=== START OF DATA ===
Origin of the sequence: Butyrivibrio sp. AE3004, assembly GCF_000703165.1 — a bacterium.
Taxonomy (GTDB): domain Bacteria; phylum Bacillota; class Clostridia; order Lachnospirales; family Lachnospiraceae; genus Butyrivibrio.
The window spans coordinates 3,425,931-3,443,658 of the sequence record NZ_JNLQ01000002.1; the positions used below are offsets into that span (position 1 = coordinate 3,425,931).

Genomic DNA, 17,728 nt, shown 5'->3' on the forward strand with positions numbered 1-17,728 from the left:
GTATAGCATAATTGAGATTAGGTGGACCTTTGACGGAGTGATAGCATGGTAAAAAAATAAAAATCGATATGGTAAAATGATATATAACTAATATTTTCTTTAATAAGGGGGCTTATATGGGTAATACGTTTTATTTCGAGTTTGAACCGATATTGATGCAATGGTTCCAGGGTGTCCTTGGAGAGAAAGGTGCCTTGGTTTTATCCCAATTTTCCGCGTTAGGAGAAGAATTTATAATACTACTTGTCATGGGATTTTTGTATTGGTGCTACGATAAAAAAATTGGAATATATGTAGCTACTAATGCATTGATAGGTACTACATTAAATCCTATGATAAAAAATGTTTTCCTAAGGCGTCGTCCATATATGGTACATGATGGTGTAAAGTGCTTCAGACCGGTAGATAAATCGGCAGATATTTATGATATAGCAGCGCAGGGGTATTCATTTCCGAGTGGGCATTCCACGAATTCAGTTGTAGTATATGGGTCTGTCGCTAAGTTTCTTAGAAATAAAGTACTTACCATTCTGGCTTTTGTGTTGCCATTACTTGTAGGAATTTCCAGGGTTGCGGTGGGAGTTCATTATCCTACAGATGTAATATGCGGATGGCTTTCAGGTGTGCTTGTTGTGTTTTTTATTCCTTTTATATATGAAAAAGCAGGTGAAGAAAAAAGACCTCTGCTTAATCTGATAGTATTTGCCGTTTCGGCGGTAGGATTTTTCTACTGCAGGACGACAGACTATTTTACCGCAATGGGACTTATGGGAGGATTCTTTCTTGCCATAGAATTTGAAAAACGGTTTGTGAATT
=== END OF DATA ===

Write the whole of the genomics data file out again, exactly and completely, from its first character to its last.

Origin of the sequence: Butyrivibrio sp. AE3004, assembly GCF_000703165.1 — a bacterium.
Taxonomy (GTDB): domain Bacteria; phylum Bacillota; class Clostridia; order Lachnospirales; family Lachnospiraceae; genus Butyrivibrio.
The window spans coordinates 3,425,931-3,443,658 of the sequence record NZ_JNLQ01000002.1; the positions used below are offsets into that span (position 1 = coordinate 3,425,931).

Genomic DNA, 17,728 nt, shown 5'->3' on the forward strand with positions numbered 1-17,728 from the left:
GTATAGCATAATTGAGATTAGGTGGACCTTTGACGGAGTGATAGCATGGTAAAAAAATAAAAATCGATATGGTAAAATGATATATAACTAATATTTTCTTTAATAAGGGGGCTTATATGGGTAATACGTTTTATTTCGAGTTTGAACCGATATTGATGCAATGGTTCCAGGGTGTCCTTGGAGAGAAAGGTGCCTTGGTTTTATCCCAATTTTCCGCGTTAGGAGAAGAATTTATAATACTACTTGTCATGGGATTTTTGTATTGGTGCTACGATAAAAAAATTGGAATATATGTAGCTACTAATGCATTGATAGGTACTACATTAAATCCTATGATAAAAAATGTTTTCCTAAGGCGTCGTCCATATATGGTACATGATGGTGTAAAGTGCTTCAGACCGGTAGATAAATCGGCAGATATTTATGATATAGCAGCGCAGGGGTATTCATTTCCGAGTGGGCATTCCACGAATTCAGTTGTAGTATATGGGTCTGTCGCTAAGTTTCTTAGAAATAAAGTACTTACCATTCTGGCTTTTGTGTTGCCATTACTTGTAGGAATTTCCAGGGTTGCGGTGGGAGTTCATTATCCTACAGATGTAATATGCGGATGGCTTTCAGGTGTGCTTGTTGTGTTTTTTATTCCTTTTATATATGAAAAAGCAGGTGAAGAAAAAAGACCTCTGCTTAATCTGATAGTATTTGCCGTTTCGGCGGTAGGATTTTTCTACTGCAGGACGACAGACTATTTTACCGCAATGGGACTTATGGGAGGATTCTTTCTTGCCATAGAATTTGAAAAACGGTTTGTGAATT